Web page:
Researchers in China have discovered that a material called graphene oxide is effective at eliminating cariogenic bacteria, some of which have developed antibiotic resistance, according to a study in ACS Applied Materials & Interfaces (February 23, 2015).
Zisheng Tang and colleagues noted that dentists often prescribe traditional antibiotics to get rid of bacteria that cause caries or periodontal disease. But with the rise in antibiotic resistance, new approaches are needed to address these problems, which can lead to tooth loss. Previous studies have demonstrated that graphene oxide -- carbon nanosheets studded with oxygen groups -- is a promising material in biomedical applications. It can inhibit the growth of some bacterial strains with minimal harm to mammalian cells.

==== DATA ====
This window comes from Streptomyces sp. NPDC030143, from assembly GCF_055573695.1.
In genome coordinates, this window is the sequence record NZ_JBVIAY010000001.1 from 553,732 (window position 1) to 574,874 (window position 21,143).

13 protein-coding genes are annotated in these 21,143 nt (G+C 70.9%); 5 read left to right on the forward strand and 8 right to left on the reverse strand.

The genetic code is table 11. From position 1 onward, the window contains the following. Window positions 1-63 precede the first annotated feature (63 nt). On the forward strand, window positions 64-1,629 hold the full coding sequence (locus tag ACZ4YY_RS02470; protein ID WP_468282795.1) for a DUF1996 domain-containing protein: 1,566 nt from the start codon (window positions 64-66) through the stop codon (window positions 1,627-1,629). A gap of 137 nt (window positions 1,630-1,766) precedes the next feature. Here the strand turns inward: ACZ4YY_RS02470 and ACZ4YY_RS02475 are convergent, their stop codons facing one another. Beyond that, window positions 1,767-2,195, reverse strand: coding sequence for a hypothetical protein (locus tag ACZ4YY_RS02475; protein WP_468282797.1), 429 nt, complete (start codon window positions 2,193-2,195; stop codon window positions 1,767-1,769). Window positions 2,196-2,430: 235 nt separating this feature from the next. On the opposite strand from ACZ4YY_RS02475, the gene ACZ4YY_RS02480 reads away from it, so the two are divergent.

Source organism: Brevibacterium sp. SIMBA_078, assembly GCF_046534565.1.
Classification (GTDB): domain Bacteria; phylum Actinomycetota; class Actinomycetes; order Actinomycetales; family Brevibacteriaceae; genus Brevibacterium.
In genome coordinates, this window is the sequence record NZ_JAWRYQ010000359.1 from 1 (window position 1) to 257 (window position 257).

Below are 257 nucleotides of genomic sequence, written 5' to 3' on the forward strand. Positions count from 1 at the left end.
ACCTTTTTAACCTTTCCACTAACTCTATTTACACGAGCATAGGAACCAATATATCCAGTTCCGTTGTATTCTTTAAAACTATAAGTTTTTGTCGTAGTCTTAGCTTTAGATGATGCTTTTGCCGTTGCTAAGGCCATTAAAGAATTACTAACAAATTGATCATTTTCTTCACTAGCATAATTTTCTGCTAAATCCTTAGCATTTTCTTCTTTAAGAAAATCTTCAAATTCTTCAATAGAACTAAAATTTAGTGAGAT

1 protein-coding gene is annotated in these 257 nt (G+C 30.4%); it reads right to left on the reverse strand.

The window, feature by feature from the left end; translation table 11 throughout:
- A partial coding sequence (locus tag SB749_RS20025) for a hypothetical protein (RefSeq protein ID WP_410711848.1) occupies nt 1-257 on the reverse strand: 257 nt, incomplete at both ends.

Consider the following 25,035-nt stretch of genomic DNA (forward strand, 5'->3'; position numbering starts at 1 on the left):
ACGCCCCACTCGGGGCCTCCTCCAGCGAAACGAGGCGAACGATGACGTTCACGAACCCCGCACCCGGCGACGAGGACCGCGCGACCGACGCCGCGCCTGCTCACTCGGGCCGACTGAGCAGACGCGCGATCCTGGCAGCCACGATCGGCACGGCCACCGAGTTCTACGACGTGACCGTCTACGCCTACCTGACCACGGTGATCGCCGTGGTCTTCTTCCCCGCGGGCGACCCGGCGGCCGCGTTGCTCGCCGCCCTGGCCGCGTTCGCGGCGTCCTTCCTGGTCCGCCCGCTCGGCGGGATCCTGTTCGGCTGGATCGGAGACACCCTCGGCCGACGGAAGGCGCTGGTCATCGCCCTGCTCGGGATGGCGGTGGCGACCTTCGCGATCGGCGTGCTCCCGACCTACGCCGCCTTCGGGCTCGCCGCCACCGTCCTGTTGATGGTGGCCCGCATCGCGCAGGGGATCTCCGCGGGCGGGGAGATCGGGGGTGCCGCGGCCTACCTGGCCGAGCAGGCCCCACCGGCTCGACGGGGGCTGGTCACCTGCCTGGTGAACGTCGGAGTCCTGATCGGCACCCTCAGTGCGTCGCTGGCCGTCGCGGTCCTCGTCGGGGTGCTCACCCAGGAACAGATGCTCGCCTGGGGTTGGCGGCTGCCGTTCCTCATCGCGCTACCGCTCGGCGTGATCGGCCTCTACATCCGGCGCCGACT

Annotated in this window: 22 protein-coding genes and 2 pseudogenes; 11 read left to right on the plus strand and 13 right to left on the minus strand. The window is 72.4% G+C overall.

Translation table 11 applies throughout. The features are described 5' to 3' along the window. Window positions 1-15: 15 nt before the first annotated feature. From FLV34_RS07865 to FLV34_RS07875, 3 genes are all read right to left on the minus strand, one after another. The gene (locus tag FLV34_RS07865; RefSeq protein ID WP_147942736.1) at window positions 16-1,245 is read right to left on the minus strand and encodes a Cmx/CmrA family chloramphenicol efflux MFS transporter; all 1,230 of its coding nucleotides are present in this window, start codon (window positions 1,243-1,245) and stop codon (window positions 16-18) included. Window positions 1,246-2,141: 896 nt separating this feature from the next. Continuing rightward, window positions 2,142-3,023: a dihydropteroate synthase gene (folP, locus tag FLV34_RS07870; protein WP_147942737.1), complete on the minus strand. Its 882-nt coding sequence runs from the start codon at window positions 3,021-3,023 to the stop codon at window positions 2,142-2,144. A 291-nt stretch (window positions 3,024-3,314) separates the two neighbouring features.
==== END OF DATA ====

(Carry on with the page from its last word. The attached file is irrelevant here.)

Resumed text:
The researchers wanted to see if the nanosheets would also stop the specific bacteria that cause dental diseases. They tested the material against three different species of bacteria that are linked to caries or periodontal disease: Streptococcus mutans, Porphyromonas gingivalis, and Fusobacterium nucleatum. By destroying the bacterial cell walls and membranes, graphene oxide effectively slowed the growth of the pathogens. The researchers concluded that the nanosheets could have potential uses in dental care.